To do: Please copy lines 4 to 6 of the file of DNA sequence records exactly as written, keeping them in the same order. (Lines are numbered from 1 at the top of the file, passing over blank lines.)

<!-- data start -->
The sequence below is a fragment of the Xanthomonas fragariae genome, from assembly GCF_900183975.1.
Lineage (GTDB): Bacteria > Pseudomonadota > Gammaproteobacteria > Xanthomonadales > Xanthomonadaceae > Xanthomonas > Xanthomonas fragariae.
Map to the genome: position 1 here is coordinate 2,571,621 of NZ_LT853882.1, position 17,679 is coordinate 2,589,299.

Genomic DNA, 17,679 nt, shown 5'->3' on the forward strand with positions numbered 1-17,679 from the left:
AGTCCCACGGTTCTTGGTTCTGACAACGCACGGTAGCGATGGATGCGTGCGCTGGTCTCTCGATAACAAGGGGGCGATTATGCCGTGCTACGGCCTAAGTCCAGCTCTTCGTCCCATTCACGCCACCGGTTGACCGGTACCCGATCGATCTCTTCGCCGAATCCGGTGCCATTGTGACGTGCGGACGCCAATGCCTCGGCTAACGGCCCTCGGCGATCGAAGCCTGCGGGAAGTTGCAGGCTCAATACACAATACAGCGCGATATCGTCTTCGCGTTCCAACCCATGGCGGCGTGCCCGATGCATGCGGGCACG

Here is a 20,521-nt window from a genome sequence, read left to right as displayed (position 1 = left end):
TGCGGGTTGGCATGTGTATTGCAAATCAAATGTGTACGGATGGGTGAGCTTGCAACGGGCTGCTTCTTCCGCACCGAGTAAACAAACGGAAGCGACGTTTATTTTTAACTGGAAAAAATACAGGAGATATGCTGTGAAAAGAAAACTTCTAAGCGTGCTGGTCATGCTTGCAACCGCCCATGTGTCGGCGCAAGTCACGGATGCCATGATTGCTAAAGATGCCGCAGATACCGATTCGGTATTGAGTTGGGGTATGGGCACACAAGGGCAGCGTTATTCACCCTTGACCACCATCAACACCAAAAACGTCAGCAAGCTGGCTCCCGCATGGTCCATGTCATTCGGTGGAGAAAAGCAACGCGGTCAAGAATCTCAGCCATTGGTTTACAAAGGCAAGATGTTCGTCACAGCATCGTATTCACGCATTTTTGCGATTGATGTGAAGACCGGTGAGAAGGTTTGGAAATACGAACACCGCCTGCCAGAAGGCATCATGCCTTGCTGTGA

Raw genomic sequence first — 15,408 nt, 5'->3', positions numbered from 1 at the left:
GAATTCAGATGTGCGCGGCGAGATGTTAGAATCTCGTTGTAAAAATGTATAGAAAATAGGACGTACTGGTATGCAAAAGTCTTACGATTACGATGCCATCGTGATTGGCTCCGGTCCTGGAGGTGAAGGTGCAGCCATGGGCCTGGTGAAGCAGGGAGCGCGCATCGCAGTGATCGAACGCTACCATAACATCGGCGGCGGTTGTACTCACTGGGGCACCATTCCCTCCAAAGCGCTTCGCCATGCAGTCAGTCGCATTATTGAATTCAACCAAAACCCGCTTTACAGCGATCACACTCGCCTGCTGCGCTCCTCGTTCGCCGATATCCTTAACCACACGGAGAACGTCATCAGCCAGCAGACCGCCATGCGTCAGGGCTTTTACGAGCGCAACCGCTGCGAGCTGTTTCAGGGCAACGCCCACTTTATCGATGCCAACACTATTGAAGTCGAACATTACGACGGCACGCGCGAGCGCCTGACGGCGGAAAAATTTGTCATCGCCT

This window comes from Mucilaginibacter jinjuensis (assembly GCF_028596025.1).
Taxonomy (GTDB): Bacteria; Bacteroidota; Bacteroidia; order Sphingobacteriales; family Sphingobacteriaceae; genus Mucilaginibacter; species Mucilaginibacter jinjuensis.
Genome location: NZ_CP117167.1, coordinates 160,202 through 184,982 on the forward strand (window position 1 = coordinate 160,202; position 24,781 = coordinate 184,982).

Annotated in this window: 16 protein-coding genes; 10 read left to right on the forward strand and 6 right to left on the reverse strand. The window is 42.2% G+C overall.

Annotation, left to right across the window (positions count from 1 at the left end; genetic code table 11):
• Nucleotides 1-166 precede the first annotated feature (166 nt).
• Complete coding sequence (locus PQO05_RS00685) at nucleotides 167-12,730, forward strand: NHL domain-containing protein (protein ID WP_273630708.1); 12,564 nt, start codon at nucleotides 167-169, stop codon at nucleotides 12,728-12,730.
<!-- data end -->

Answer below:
Genomic DNA, 17,679 nt, shown 5'->3' on the forward strand with positions numbered 1-17,679 from the left:
AGTCCCACGGTTCTTGGTTCTGACAACGCACGGTAGCGATGGATGCGTGCGCTGGTCTCTCGATAACAAGGGGGCGATTATGCCGTGCTACGGCCTAAGTCCAGCTCTTCGTCCCATTCACGCCACCGGTTGACCGGTACCCGATCGATCTCTTCGCCGAATCCGGTGCCATTGTGACGTGCGGACGCCAATGCCTCGGCTAACGGCCCTCGGCGATCGAAGCCTGCGGGAAGTTGCAGGCTCAATACACAATACAGCGCGATATCGTCTTCGCGTTCCAACCCATGGCGGCGTGCCCGATGCATGCGGGCACG

Here is a 20,521-nt window from a genome sequence, read left to right as displayed (position 1 = left end):